The purpose of our study on the 1995 Hanshin Earthquake was twofold. First, we investigated the operation of the relief shelters, including relief activities. In this part of the study, we focused on the leaders of the shelters. The second purpose of this study was to reveal factors contributing to the effective management of the shelters. About three weeks after the Hanshin Earthquake, we conducted interviews with 32 leaders of the relief shelters and of volunteer workers. We were mainly concerned with the conditions of the emergency facilities, how leaders were selected and what managerial problems they faced. The result of our study showed three types of motivation for becoming leaders. The first occurred naturally as an outcome of their activities; the second by their own choice; and the last because of their regular job positions. These results were analyzed and categorized by the type three quantification analysis. We found that the most effective management of the relief shelters was under leaders chosen by the last method; that is, those who held positions of leadership in their regular jobs.
The purpose of this research was to clarify helping behavior of housewives in everyday life from both viewpoints of the help-seeker and the help-giver. Based on the results of factor analysis, their helping behaviors were theoretically categorized into four types: 1) informal helping in urgent situations, 2) formal helping in urgent situations, 3) informal helping in non-urgent situations, and 4) formal helping in non-urgent situations. The housewives more frequently gave help to neighbors than they themselves required from neighbors. The closer the relationship between the seeker and the giver of help the more frequently helping was required and given. The effects of age on helping was not constant.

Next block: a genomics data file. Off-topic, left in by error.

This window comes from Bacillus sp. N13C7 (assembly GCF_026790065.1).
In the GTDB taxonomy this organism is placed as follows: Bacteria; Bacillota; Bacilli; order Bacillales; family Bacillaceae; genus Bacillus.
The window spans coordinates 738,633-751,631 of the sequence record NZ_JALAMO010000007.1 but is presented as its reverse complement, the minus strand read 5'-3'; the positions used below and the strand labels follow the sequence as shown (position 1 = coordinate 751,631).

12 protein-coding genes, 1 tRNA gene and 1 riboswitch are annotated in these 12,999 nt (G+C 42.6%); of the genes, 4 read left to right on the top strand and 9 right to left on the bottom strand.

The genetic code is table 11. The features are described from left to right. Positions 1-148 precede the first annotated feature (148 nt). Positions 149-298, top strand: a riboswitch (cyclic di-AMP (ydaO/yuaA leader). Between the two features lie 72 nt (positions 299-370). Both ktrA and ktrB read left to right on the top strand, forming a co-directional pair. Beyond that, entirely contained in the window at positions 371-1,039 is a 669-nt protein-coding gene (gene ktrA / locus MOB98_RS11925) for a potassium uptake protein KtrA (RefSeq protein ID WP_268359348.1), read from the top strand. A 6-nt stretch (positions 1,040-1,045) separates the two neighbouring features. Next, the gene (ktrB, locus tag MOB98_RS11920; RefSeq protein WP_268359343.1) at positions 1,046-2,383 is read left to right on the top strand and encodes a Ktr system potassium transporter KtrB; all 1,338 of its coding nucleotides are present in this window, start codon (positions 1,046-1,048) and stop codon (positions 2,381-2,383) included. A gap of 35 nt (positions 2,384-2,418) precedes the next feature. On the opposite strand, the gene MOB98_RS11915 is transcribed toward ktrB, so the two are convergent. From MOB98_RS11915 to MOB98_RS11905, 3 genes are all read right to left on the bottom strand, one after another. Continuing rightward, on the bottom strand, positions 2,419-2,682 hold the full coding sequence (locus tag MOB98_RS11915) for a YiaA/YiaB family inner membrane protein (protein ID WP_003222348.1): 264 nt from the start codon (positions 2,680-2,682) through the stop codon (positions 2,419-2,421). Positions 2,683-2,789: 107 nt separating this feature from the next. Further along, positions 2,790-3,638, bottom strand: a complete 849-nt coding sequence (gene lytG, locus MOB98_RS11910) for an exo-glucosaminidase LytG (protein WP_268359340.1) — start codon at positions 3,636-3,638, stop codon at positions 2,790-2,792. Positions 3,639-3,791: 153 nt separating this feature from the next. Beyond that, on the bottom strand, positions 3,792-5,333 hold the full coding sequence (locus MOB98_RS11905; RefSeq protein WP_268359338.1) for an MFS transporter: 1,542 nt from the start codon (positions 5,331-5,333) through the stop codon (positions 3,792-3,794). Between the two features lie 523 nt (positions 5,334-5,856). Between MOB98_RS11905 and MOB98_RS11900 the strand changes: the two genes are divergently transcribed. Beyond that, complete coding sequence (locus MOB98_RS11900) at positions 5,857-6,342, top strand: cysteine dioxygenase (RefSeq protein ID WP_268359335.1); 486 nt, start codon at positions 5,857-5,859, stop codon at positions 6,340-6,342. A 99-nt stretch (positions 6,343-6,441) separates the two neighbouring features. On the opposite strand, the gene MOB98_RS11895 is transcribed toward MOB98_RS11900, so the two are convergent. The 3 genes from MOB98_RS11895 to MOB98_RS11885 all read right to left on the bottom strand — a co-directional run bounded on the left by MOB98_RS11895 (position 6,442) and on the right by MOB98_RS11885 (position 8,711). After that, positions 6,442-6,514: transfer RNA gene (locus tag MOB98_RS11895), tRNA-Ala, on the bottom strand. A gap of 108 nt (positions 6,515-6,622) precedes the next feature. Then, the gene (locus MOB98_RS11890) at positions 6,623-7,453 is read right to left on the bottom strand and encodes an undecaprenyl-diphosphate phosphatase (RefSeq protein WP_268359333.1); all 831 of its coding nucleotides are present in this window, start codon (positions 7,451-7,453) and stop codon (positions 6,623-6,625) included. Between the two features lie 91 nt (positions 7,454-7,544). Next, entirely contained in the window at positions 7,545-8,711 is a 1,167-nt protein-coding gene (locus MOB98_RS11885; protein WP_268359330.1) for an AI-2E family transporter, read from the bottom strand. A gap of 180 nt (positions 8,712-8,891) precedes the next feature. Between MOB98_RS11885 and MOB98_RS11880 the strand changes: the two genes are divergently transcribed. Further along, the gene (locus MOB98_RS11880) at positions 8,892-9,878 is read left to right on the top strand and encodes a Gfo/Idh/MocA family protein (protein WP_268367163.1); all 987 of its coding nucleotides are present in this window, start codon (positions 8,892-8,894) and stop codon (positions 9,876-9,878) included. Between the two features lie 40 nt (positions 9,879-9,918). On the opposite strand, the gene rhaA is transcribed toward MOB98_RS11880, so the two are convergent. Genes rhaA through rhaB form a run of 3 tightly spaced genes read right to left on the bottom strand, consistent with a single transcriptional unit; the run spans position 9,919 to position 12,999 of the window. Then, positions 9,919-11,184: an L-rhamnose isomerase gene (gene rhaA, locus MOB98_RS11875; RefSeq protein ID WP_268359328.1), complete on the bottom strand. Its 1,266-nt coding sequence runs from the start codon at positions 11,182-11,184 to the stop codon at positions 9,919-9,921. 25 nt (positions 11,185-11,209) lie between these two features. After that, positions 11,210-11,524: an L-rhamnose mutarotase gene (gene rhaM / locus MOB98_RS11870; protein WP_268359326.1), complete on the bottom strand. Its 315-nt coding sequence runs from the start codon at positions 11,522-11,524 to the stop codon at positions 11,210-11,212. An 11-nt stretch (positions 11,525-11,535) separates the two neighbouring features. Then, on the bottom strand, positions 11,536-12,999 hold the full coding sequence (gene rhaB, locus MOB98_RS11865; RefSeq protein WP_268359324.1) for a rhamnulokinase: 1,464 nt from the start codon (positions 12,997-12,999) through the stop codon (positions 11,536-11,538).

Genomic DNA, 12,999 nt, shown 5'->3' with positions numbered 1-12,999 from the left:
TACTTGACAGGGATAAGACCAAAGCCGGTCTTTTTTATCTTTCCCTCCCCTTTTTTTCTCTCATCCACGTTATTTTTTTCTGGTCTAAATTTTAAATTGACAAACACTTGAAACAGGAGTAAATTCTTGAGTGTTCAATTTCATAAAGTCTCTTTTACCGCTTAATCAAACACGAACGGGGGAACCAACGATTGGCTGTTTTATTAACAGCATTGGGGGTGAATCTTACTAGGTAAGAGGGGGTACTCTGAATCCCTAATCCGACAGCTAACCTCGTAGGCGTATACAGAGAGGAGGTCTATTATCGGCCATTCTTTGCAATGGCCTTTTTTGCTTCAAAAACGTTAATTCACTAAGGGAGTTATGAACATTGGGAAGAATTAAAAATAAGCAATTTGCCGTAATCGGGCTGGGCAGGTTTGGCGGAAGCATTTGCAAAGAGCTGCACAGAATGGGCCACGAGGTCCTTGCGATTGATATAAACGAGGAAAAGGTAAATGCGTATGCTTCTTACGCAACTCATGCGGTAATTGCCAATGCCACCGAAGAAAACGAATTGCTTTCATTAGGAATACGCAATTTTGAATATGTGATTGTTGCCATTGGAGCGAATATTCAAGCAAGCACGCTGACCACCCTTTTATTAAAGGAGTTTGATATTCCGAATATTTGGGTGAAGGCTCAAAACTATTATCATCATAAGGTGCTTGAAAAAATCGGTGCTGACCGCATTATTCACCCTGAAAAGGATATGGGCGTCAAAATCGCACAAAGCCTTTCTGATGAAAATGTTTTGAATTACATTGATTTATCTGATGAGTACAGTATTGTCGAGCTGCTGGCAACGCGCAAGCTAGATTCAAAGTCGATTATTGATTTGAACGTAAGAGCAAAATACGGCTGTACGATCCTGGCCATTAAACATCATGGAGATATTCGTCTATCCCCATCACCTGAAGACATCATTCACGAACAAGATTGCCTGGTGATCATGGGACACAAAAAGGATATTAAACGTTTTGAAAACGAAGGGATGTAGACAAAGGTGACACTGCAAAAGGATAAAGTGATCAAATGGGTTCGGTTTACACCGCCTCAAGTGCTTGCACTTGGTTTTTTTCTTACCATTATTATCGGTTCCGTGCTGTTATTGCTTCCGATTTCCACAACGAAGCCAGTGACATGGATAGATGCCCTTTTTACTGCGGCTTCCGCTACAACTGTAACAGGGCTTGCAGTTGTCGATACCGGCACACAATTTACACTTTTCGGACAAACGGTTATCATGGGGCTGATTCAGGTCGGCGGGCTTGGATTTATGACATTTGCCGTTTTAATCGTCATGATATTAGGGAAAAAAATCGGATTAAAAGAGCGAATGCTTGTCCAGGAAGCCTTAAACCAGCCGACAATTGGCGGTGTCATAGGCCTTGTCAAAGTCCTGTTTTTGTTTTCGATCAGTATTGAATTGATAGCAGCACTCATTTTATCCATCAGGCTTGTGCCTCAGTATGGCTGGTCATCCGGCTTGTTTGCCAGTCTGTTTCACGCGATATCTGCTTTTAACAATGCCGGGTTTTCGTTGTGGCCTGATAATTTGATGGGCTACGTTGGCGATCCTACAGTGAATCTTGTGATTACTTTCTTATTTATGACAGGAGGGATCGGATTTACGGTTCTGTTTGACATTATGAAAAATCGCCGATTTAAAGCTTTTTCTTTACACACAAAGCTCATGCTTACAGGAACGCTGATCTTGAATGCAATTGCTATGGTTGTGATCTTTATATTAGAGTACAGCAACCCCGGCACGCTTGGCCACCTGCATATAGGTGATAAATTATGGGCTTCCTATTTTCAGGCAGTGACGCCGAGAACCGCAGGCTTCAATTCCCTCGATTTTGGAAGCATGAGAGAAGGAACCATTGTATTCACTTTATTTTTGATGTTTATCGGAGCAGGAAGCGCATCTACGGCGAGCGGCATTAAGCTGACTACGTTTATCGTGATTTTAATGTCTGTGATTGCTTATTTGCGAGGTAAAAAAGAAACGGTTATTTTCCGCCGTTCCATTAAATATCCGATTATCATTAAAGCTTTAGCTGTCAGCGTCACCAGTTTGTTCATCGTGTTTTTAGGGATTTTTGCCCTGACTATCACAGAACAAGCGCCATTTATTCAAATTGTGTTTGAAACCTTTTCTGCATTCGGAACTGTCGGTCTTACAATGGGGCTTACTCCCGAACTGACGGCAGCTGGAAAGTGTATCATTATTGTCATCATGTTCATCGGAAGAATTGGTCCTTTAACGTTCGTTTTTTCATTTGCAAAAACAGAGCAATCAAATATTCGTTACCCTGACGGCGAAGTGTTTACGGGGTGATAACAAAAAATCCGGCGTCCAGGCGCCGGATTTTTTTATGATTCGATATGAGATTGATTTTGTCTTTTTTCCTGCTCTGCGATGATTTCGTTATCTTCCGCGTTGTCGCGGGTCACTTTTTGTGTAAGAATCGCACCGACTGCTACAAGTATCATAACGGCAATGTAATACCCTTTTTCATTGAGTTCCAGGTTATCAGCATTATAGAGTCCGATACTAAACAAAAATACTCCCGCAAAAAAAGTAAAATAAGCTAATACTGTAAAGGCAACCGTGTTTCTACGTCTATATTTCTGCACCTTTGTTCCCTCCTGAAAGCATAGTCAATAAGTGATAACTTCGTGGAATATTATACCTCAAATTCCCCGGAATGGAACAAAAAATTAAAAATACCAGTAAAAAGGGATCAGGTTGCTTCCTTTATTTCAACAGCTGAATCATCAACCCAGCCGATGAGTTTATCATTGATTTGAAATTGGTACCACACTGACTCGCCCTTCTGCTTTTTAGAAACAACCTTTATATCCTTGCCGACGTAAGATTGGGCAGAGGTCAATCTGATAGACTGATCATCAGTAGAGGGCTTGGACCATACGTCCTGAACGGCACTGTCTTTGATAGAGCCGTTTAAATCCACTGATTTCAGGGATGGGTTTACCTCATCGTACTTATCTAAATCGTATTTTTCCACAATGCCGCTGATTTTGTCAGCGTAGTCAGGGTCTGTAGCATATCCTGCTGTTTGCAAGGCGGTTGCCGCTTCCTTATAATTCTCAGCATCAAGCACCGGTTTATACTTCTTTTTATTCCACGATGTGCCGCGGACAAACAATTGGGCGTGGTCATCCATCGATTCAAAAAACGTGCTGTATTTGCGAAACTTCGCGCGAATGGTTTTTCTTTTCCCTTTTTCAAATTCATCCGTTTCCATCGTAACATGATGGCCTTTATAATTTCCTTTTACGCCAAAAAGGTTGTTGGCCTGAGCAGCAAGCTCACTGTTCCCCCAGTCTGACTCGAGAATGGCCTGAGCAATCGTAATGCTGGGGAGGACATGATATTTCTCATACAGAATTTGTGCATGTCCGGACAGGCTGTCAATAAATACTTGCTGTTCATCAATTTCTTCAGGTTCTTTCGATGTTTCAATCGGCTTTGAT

Three experiments were conducted trying to examine the self-assessment theory (Trope, 1983) in Japan. As self-assessment motivation seems to be derived from the independent construal of the self (Markus & Kitayama, 1991), it was hypothesized that the motivation will be suppressed by theinterdependent construal of the self which is ubiquitous in Japanese culture. Experiment 1 replicated self-assessment behavior, using the same manipulations as in the previous studies where the subjects felt almost no concern about interpersonal relationships. In Experiment 2, it was demonstrated that subjects displaying a high level of interdependency did not show self-assessment behavior in the conditions where interpersonal concerns were activated. On the other hand, the results in Experiment 3 did not reveal such suppression of self-assessment in the case of subjects who lacked the independent or interdependent construal of the self. These results suggested that Japanese subjects tend to inhibit their self-assessment motivation in favor of self-devaluation process.
Global environmental problems require many people's cooperation. In this study, the reasons for participating in environment conservation bahavior are analyzed. The subjects are 579 dwellers in the Tokyo Metropolitan area. The results are: 1. Only a few people are participating in global environment conservation behavior just for the sake of conservation of Global environment. For many people, Global environment problems are only one of the reasons for environment conservation behavior. They are taking action not only for the conservation of Global environment but also for their own benefits. 2. One person participates in less than 5 Global environment conservation behaviors just for the sake of conservation of Global environment. Some benefits for the participants are needed in order to increase the number. As for those persons, it is important for Global environmenal conservation acts to get priorities of each action.